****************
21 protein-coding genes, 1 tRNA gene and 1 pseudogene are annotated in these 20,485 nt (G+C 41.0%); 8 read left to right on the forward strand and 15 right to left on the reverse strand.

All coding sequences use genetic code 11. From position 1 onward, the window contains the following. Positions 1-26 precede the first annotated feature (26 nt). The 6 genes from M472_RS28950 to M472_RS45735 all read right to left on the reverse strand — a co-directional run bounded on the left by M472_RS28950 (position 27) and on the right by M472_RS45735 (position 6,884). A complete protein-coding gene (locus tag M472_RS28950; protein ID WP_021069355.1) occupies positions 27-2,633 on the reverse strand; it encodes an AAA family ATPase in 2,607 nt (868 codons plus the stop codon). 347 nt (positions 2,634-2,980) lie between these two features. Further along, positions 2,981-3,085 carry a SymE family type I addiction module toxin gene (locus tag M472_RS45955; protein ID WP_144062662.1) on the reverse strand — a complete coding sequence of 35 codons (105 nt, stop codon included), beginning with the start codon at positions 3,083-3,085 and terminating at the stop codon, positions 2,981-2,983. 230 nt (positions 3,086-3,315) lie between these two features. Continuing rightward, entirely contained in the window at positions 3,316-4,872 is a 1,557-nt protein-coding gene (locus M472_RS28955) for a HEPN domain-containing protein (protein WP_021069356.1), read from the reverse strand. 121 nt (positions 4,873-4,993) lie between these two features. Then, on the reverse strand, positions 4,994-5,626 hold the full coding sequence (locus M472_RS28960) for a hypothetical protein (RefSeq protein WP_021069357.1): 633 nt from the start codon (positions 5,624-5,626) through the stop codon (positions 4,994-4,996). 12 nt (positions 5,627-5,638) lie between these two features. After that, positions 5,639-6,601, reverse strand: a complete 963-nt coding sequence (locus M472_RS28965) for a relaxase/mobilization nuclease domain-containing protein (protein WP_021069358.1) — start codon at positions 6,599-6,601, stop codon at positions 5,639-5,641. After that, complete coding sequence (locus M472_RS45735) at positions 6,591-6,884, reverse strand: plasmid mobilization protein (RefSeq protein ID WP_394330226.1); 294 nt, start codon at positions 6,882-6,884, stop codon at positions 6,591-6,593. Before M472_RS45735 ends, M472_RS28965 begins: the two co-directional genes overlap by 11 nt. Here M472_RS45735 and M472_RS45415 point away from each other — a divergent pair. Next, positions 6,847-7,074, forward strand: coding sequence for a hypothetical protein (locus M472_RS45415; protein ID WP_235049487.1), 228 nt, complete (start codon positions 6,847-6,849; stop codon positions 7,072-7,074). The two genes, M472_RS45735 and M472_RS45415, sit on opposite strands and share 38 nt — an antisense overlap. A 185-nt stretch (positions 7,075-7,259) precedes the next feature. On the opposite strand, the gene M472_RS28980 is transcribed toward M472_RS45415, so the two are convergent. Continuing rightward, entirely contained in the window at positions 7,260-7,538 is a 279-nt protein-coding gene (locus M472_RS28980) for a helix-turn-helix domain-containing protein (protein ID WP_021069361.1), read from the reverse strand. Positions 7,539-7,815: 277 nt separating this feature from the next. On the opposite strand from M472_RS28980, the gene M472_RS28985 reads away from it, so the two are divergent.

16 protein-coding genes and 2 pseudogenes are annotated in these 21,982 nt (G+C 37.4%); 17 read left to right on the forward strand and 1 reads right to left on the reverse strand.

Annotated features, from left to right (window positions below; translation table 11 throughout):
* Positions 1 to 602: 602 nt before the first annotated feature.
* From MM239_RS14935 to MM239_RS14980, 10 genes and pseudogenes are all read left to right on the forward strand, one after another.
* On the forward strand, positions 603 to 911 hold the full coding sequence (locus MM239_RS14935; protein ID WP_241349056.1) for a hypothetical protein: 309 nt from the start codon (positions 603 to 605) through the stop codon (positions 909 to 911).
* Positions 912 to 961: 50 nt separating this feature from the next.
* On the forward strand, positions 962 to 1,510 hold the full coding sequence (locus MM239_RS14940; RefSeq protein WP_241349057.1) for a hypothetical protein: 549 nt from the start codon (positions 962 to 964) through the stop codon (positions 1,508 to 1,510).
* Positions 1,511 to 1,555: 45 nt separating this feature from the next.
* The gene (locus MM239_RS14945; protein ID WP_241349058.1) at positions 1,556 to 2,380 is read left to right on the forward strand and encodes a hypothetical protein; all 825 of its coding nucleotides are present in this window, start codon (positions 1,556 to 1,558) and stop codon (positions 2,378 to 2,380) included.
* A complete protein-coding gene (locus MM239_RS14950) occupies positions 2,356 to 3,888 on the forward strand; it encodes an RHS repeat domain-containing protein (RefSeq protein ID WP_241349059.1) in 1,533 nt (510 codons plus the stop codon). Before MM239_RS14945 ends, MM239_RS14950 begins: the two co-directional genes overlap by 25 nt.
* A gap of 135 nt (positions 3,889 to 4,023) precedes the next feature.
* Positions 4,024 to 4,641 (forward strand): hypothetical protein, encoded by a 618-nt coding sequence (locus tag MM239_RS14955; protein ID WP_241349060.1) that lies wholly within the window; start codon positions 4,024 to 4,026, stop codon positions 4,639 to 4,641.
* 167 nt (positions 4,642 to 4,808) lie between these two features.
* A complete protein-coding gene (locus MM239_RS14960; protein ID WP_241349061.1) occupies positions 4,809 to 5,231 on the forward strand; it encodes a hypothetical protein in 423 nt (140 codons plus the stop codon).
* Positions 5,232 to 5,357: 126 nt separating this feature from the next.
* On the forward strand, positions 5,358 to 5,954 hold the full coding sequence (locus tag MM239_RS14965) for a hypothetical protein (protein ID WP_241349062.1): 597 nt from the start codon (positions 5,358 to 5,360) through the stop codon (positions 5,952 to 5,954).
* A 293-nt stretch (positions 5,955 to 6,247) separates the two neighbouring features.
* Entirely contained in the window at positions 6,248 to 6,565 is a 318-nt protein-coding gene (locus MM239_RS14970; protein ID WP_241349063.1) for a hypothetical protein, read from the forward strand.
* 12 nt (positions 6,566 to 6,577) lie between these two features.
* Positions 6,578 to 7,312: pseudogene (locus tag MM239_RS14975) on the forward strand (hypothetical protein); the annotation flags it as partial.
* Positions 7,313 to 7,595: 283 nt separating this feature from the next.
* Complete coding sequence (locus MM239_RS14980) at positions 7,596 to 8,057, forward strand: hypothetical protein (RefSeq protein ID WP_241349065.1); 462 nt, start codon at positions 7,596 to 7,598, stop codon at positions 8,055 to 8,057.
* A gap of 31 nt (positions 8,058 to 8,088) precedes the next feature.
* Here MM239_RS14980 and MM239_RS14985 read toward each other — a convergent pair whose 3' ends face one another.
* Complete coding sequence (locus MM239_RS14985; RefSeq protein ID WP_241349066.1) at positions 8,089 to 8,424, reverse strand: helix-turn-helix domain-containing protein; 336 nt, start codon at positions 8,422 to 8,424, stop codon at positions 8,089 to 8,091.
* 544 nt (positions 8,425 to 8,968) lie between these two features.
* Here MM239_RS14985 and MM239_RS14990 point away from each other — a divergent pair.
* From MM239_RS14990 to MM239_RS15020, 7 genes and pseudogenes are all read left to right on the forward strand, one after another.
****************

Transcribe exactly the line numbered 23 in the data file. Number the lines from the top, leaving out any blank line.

* Positions 7,313 to 7,595: 283 nt separating this feature from the next.